Chairman Alan Greenspan again raised the possibility Thursday that the mass retirement of baby boomers could cause debilitating federal budget deficits.
Greenspan, testifying before the Senate Budget Committee, stuck to his script with respect to the economy, touting steady growth. But the central banker said U.S. growth is playing out against a backdrop of burgeoning deficits that could cause the economy to "stagnate of worse" under the strains of coming demographic shifts.
"I fear that we may have already committed more physical resources to the baby-boom generation in its retirement years than our economy has the capacity to deliver," Greenspan said. "If existing promises need to be changed, those changes should be made sooner rather than later. We owe future retirees as much time as possible to adjust their plans for work, saving and retirement spending."
The Fed chief proposed that Congress return to the rules prescribed by the Budget Enforcement Act of 1990 that limited discretionary government spending. The rules were frequently violated during a period when the Treasury was running a surplus at the turn of the century and were eventually allowed to expire in 2002. However, he acknowledged that rule changes alone are not enough to stop the looming fiscal crisis. Lawmakers need to "make difficult choices among budget priorities" in order to adequately reduce spending, he said.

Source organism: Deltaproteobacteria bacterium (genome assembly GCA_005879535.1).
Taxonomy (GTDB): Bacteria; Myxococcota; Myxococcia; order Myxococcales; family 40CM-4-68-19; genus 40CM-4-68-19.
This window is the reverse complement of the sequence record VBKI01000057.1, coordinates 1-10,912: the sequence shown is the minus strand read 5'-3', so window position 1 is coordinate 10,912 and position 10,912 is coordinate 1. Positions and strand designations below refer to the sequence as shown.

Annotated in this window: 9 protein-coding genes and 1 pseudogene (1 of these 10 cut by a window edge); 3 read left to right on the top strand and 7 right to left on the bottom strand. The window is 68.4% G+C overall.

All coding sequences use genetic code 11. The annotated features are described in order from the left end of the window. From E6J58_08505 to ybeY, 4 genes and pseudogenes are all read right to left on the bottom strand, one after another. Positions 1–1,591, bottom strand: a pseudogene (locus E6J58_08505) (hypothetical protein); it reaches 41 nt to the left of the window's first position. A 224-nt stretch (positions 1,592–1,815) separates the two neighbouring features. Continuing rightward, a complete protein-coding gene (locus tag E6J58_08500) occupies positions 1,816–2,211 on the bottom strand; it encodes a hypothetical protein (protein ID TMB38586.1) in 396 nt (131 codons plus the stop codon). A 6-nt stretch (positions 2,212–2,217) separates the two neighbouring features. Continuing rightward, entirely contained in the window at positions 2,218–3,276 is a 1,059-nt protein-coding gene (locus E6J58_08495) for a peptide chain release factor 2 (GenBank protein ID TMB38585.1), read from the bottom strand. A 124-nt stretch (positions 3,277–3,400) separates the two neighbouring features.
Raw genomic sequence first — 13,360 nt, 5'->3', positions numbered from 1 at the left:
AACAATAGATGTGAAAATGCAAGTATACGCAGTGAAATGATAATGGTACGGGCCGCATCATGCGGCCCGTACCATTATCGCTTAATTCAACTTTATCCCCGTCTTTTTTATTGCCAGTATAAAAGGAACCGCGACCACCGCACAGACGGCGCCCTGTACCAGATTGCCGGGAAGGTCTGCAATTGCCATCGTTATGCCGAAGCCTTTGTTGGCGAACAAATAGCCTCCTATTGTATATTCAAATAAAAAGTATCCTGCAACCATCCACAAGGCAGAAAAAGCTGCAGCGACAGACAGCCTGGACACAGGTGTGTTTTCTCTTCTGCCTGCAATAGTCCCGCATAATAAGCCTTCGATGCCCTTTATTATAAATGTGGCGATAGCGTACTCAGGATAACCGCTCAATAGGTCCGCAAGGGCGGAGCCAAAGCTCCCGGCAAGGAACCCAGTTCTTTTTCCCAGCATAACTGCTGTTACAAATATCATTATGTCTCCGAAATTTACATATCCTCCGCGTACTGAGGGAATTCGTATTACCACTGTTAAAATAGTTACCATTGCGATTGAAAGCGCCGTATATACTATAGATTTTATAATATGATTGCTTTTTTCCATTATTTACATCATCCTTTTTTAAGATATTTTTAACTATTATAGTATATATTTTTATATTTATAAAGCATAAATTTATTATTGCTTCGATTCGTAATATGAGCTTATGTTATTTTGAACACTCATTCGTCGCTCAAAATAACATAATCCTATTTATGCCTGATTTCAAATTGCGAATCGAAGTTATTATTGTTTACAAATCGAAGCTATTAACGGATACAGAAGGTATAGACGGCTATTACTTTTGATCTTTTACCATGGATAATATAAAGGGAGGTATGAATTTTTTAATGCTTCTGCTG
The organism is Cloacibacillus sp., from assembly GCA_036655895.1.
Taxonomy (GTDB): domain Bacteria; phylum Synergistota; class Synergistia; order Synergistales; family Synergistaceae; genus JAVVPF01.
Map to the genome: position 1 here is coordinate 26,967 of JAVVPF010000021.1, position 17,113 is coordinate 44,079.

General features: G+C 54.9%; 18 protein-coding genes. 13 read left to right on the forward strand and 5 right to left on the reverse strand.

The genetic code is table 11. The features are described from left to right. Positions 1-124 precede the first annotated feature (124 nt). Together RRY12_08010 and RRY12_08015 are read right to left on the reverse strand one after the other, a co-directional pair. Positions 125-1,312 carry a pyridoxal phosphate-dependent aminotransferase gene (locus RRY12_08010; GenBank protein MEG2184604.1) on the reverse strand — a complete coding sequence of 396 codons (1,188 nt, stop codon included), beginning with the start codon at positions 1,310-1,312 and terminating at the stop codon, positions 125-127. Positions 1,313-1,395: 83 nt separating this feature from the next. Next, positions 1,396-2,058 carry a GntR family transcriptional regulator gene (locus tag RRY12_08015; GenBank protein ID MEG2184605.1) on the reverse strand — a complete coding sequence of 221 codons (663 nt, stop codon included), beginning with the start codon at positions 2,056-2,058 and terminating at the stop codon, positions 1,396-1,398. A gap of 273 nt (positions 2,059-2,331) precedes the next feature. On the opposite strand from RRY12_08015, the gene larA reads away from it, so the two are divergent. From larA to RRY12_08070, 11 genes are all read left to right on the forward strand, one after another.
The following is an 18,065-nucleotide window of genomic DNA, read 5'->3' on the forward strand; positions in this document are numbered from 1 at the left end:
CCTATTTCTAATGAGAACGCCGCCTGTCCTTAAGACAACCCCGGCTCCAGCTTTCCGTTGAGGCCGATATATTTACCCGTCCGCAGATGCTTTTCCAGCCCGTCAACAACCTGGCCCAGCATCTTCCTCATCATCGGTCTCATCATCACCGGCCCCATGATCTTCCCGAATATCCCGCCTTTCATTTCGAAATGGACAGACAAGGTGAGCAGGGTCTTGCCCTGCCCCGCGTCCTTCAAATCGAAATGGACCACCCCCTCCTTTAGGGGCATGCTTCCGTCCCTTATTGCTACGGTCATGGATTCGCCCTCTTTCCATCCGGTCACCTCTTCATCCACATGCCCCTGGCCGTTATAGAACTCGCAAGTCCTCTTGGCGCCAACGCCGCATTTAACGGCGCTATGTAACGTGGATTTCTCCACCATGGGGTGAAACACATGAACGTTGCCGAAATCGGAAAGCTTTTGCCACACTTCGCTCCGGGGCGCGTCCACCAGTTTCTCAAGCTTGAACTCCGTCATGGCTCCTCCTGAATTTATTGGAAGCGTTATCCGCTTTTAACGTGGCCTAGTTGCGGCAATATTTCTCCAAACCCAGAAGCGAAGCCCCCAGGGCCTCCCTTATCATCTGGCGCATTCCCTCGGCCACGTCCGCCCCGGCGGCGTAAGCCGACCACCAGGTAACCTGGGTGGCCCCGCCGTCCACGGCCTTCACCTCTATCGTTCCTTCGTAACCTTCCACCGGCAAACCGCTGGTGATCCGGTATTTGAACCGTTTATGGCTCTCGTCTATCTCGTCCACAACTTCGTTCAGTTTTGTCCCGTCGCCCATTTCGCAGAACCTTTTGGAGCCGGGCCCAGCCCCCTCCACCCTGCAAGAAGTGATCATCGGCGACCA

The federal government ran a deficit equal to about 3.5% of gross domestic product in fiscal 2004, and federal debt held by the public has risen "noticeably" as a percent of GDP since it bottomed out in 2001, according to Greenspan. The situation is expected to be exacerbated when baby boomers begin to retire in 2008 and becomes eligible for Social Security benefits. In 2011, the oldest baby boomers will reach 65 and become eligible for Medicare benefits.
Greenspan said that while federal outlays for Social Security, Medicare and Medicaid totaled about 8% of GDP in 2004, the long-run projections from the Office of Management and Budget suggest that the share will rise to about 13% by 2030.
"Under existing tax rates and reasonable assumptions about other spending, these projections make clear that the federal budget is on an unsustainable path, in which large deficits result in rising interest rates and ever-growing interest payments that augment deficits in future years," he said.